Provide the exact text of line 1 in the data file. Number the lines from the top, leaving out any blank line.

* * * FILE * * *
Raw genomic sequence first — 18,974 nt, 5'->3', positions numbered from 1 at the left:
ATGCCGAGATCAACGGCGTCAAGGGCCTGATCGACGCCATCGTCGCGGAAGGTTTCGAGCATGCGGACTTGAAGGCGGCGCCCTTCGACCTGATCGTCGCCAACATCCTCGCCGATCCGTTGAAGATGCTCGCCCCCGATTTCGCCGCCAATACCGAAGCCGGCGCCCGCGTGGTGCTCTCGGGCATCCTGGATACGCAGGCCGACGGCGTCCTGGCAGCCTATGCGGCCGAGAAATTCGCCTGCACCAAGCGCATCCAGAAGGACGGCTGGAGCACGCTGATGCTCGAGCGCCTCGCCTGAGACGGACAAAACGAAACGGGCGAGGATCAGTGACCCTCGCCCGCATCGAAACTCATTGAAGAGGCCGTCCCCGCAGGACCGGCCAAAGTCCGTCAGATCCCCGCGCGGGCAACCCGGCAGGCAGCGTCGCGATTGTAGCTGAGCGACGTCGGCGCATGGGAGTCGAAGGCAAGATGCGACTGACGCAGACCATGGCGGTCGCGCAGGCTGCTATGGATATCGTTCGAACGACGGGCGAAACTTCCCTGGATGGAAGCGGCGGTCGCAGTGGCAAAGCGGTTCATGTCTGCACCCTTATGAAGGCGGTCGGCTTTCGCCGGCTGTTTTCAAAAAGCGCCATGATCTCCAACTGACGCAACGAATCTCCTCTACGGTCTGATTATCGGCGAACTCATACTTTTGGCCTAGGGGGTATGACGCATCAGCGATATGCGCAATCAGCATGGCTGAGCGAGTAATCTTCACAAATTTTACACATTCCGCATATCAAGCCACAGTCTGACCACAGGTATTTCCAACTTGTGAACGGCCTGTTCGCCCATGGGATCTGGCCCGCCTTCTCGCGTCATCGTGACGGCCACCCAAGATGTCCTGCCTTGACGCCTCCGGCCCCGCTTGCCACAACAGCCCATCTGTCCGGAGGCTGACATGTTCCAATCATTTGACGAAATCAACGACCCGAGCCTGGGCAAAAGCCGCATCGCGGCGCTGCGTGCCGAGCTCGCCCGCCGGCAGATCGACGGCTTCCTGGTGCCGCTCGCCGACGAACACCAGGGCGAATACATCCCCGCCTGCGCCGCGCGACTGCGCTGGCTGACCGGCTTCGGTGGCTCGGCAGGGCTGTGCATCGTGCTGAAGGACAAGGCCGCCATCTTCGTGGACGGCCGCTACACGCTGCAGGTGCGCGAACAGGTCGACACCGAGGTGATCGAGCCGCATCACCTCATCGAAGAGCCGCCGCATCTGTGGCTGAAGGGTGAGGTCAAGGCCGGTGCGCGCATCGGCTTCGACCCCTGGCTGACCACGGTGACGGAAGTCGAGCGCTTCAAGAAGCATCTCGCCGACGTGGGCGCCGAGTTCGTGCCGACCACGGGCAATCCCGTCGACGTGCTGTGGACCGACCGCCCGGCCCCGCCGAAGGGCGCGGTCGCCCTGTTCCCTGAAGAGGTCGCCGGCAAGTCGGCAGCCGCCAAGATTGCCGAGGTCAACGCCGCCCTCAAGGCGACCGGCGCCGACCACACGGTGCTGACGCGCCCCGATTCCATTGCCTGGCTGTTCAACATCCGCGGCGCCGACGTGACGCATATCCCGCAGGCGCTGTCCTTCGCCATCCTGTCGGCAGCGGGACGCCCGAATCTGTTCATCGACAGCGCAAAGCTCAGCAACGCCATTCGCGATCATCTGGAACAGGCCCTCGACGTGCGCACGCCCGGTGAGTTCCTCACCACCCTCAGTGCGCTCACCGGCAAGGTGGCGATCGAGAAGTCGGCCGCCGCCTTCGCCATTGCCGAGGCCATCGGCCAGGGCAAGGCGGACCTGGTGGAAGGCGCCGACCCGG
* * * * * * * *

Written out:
Raw genomic sequence first — 18,974 nt, 5'->3', positions numbered from 1 at the left: